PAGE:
Book review – Change by design, Tim Brown

Every once in a while you come across a book that completely changes the way you see a specific subject. This was the case for me with Change by Design.

One of the biggest takeaways from this book for me as a graphic designer is that design, as a broad concept, is not necessarily related to products, nor something you can see or feel. In particular, design thinking is an interdisciplinary practice, that can combine strategy and tactics, approaching problems from an economic point of view all the way to the emotional.

I first learned about this approach in UX Design. For instance, one of the key considerations as part of the UXD process is to gather information from the relevant participants in every phase, whether that be company stakeholders, legal advisors or end users. The UXD process cannot be carried out in isolation, lest it result in something nobody but the creator wants to use.

In the same way, design thinking really needs to occur “outside the box”, and be synergistic, if the end goal is to create solutions and not simply appealing objects.

What is Design Thinking?

In abstract terms, design thinking is a set of principles that can be applied by diverse people to solve a wide range of problems. It can involve thinking about strategy, tactics, ergonomics or even business viability, in order to create products that solve problems in more than one way, making them more valuable overall and resilient. This will make more sense as you read the following key takeaways.

Key takeaways

1. To be a design thinker, taking an integrative approach to projects is crucial.

  • Innovation is like inventing new technology.Design thinking offers you a 3 methods called ¨spaces¨ to approach and understanding of innovation.
    • First: Inspiration; consider a problem or opportunity and work on how to solve it.
    • Second: Ideation; develop ideas and theories and put them to the test.
    • Third: Implementation; introducing an idea to the market.

2. Revolutionary design solutions stem from observation and letting consumers take the lead.

  • A designer´s job is to convert the need into a demand. Observation provides meaningful insights into pressing needs.
  • Consider that each person has different needs and aspirations.
  • Design thinking invites people to engage in creating solutions to their own problems.
  • The unique experiences for each consumer will be more significant for themselves. 

3. Think with your hands, not just with your head – a prototype will get your idea out there faster.

  • If we build an idea and use our hands, we quickly learn its limitations and many possible directions to take. Create prototypes – it’s the best way to start.
  • With the prototype, you can quickly put it out on the market and observe how people use it.
  • The prototyping occupies all three spaces of innovation at once.
  • A prototype gives birth to new ideas and potential improvements.

4. Design thinking uses storytelling to make ideas and products more relatable to consumers

  • Storytelling has been an important role in how we understand ideas and concepts.
  • Design thinking uses stories to make a product relatable to customers.
  • The origin of a product and how the customer will use it is the beginning to develop a good story.
  • The most meaningful stories are those which customers can write themselves.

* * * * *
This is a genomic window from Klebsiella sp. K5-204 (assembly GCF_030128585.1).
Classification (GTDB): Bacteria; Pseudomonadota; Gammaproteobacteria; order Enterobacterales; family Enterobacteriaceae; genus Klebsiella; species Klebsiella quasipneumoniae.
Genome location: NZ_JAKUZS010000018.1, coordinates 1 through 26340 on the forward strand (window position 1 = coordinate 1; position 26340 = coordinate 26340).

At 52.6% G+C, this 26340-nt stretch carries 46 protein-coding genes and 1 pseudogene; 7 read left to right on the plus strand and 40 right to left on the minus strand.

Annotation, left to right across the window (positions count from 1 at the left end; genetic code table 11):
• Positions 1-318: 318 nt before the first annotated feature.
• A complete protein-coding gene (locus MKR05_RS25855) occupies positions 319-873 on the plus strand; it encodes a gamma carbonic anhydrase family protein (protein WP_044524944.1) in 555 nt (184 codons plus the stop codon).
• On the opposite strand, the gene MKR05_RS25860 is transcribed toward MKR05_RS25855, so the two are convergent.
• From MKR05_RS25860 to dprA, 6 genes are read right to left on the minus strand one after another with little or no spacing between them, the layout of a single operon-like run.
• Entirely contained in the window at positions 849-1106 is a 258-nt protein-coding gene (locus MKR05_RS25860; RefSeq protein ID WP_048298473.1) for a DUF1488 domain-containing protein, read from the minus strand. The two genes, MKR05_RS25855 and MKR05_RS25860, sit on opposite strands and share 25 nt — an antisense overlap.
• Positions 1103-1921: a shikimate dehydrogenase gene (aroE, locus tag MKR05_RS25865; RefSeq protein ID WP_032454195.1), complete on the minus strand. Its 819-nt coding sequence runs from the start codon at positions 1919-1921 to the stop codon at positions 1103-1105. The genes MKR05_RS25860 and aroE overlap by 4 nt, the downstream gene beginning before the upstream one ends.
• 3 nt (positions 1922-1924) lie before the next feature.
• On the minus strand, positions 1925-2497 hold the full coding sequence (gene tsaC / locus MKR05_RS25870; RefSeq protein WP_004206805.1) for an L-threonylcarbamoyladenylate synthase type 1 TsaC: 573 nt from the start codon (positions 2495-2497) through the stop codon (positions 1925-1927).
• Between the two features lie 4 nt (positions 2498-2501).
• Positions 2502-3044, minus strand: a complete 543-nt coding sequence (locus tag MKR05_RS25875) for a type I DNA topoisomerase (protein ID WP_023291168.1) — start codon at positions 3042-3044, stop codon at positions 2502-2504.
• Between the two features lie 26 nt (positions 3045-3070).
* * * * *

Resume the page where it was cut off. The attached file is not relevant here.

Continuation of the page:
• If the customers are participants in a product´s story, they are more likely to use the product.

5. Smart teams and an inspiring work environment are the basis of successful innovations.

  • Experimentation and accepting failure in life is where Innovation starts to grow.
  • A smart team, diverse and interdisciplinary is necessary to start the innovation in an organization.
  • The companies should provide a space where the smart team works; in the same company or by internet.
  • Each member of the team will contribute different ideas, perspectives and points of view.
  • Creativity and innovation will be the product of a good and consolidated team.

4. A good design thinker always asks, ¨why¨ and is willing to take her ideas to the masses.

  • The word “WHY” help us to understand and discover what happens around us.
  • We must ask whether a current solution to a problem is the optimal one.
  • If an idea is shared freely, it will quickly improve.
  • If we are possessive about ideas it will be terrible for innovation.
  • A good design thinker always asks “why”.

5. Design thinking promotes change by encouraging customers to adopt more sustainable behaviours.

  • Design thinking has the potential to increase public awareness, about ¨human-made global climate change¨ for instance.
  • The designers and companies have to find ways to inspire people’s sustainable habits.
  • The production process is the base that design thinkers need to focus on.
  • The impact can be powerful if sustainability is more accessible.
  • There are no excuses not to find opportunities for innovation.

Closing thoughts

Hopefully these key points have demonstrated the wide scope of design thinking. To think in terms of design is not equivalent to think like a designer. A designer might think only in terms of appearance and a design thinker might not know anything about aesthetics or usability. So, to think in terms of design is a skill set that can be learned and adopted by anyone who wishes to innovate in a holistic way, in almost any context.

Where to find the book

You may find the hardcover book in most popular book stores, but it is also available as an ebook for kindle.

Change by Design - Tim Brown

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